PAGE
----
4. Claudio Sapelli, 2011. "A cohort analysis of the income distribution in Chile," Estudios de Economia, University of Chile, Department of Economics, vol. 38(1 Year 20), pages 223-242, June.
  5. Patrinos, Harry A. & Sakellariou, Chris, 2011. "Quality of Schooling, Returns to Schooling and the 1981 Vouchers Reform in Chile," World Development, Elsevier, vol. 39(12), pages 2245-2256.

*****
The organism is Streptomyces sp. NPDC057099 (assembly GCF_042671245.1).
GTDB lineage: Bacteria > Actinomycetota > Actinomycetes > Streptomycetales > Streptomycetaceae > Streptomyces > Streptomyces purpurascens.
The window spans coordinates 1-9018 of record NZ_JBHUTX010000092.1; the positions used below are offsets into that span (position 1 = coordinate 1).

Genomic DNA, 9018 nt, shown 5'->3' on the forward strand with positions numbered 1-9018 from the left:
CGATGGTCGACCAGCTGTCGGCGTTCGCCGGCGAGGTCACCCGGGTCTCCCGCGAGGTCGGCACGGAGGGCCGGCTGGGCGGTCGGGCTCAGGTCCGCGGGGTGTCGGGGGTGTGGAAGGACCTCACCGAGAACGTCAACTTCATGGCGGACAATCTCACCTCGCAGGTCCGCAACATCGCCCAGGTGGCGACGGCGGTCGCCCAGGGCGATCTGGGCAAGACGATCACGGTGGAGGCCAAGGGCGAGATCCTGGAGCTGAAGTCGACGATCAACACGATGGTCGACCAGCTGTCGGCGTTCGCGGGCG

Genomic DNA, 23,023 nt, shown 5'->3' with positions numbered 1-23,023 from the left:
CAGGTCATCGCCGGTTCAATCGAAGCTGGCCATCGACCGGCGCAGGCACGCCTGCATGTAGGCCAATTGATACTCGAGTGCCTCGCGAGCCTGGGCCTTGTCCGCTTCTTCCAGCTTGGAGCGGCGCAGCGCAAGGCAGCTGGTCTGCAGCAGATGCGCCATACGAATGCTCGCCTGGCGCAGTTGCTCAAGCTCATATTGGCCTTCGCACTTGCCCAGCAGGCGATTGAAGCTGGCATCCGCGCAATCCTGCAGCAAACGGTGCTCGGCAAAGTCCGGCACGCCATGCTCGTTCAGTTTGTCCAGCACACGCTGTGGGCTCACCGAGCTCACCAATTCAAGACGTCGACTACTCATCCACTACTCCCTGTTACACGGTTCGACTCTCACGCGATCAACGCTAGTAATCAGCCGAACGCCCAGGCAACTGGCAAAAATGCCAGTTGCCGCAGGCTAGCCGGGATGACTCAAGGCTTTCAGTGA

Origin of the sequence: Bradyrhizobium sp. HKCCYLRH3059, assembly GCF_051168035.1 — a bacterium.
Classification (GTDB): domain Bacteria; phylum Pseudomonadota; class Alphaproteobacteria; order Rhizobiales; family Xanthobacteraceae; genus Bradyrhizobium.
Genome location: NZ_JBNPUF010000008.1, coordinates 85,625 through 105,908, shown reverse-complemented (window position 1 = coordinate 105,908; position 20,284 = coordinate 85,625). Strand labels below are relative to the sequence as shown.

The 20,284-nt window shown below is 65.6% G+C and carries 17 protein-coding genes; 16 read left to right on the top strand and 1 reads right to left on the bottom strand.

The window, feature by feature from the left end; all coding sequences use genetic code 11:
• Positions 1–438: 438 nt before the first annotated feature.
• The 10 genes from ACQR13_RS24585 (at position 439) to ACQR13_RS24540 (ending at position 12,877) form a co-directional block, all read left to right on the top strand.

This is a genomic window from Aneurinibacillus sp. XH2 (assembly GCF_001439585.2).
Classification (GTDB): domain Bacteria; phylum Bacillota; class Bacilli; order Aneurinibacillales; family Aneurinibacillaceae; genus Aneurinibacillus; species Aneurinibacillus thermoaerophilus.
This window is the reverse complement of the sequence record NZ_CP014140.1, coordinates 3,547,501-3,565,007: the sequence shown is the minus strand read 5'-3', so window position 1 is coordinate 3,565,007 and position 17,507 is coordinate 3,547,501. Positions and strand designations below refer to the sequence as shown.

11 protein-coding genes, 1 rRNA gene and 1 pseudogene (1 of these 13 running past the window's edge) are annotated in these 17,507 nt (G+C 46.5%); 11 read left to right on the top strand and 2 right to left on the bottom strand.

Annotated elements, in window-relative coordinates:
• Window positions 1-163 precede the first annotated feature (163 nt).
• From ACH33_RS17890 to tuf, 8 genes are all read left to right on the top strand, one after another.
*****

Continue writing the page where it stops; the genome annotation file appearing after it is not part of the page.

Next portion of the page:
6. José Joaquín Brunner, 2013. "The Rationale for Higher Education Investment in Ibero-America," OECD Development Centre Working Papers 319, OECD Publishing.
  7. Viviana Salinas, 2011. "Socioeconomic Differences According to Family Arrangements in Chile," Population Research and Policy Review, Springer, vol. 30(5), pages 677-699, October.
  8. Tomás Rau & Eugenio Rojas & Sergio Urzúa, 2013. "Loans for Higher Education: Does the Dream Come True?," NBER Working Papers 19138, National Bureau of Economic Research, Inc.